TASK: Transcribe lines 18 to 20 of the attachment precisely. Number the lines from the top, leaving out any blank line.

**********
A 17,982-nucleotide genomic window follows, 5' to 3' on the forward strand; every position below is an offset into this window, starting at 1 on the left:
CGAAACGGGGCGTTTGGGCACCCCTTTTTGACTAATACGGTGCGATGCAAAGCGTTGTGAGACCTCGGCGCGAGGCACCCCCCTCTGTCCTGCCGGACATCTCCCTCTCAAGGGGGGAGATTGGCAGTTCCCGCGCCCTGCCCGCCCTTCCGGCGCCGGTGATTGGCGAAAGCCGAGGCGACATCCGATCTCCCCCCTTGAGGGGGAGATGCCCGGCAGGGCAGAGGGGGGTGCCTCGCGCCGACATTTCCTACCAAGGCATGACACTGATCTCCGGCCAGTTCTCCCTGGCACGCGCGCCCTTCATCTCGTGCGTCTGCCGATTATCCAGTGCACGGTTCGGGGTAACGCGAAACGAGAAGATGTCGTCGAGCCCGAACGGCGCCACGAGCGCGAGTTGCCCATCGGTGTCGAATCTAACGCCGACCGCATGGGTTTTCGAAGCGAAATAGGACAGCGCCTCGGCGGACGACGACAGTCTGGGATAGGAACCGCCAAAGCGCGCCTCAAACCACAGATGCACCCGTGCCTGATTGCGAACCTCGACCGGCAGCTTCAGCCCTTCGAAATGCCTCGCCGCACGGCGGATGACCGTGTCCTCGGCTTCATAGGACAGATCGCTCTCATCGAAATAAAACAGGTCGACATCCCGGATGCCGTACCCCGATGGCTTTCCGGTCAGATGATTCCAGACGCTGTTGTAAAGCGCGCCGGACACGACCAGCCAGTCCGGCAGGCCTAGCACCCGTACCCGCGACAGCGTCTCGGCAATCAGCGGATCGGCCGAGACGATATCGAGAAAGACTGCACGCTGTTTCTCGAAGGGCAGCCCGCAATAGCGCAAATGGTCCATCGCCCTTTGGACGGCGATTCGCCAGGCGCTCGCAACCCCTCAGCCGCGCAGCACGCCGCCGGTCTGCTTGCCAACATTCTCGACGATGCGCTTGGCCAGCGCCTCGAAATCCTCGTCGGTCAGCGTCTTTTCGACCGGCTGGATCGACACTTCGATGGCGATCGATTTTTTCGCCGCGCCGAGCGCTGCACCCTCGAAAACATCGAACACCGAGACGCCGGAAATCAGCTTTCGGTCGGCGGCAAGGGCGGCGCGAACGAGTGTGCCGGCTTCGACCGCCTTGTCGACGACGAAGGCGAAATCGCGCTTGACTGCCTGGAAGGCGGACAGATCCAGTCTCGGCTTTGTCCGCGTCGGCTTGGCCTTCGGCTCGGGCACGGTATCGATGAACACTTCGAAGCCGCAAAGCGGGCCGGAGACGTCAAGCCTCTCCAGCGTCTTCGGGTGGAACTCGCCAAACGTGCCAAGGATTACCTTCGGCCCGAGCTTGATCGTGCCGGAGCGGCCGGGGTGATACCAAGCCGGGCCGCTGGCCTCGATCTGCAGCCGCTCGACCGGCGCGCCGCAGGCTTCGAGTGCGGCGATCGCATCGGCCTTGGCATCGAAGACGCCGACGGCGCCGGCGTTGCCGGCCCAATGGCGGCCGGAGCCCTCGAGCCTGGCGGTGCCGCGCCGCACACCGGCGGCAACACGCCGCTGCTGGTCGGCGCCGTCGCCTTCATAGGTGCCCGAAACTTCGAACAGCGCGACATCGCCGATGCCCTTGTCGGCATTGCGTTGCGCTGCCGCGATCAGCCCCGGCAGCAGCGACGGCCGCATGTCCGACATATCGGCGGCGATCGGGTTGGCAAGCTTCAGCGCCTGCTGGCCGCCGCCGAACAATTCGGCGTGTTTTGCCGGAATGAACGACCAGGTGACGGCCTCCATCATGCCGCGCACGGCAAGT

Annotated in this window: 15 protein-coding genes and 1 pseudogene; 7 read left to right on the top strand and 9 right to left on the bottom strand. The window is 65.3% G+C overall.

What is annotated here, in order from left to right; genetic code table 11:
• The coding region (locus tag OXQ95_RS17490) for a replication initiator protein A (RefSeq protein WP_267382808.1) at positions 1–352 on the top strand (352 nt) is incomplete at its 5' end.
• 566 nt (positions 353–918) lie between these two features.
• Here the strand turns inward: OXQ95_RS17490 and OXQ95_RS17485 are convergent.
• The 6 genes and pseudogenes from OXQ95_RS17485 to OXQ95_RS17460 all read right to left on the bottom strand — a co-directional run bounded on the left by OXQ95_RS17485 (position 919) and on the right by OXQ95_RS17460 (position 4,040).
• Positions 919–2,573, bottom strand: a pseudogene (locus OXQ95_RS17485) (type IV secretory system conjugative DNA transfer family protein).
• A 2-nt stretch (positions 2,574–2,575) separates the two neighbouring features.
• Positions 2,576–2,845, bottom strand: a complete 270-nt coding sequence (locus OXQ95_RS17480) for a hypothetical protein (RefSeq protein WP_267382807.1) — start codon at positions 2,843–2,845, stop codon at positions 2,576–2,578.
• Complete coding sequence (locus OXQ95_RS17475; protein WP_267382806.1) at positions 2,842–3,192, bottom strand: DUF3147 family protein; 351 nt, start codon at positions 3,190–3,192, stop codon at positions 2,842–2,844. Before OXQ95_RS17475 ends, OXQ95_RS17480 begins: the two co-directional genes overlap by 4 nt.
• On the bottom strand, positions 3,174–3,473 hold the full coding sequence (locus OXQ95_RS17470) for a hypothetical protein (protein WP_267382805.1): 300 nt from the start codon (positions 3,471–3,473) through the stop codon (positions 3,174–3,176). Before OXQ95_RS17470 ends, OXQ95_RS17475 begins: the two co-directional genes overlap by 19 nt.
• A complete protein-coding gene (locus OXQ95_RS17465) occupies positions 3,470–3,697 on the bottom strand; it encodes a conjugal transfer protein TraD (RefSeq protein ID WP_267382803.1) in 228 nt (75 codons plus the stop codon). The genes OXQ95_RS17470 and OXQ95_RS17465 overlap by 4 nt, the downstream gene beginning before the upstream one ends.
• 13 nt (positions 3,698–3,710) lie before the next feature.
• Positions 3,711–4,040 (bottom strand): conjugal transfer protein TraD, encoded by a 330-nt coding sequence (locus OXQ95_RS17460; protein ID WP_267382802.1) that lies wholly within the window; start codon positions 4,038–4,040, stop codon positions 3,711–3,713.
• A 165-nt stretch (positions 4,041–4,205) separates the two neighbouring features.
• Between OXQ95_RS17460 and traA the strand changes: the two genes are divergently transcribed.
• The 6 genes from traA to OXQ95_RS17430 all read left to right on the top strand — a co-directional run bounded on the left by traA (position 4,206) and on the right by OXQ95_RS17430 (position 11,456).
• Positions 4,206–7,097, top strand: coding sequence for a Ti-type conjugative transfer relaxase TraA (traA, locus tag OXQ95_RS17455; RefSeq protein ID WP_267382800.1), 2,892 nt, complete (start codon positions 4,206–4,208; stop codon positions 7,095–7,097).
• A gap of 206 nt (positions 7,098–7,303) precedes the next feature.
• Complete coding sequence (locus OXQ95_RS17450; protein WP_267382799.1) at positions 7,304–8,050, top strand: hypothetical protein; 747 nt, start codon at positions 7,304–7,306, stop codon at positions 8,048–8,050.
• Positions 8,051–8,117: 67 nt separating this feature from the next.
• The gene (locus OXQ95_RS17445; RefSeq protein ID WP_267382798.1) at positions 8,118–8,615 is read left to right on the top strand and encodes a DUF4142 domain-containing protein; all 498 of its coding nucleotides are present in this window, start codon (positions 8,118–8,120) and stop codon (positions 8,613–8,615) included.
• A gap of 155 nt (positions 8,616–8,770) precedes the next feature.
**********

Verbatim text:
• Between OXQ95_RS17460 and traA the strand changes: the two genes are divergently transcribed.
• The 6 genes from traA to OXQ95_RS17430 all read left to right on the top strand — a co-directional run bounded on the left by traA (position 4,206) and on the right by OXQ95_RS17430 (position 11,456).
• Positions 4,206–7,097, top strand: coding sequence for a Ti-type conjugative transfer relaxase TraA (traA, locus tag OXQ95_RS17455; RefSeq protein ID WP_267382800.1), 2,892 nt, complete (start codon positions 4,206–4,208; stop codon positions 7,095–7,097).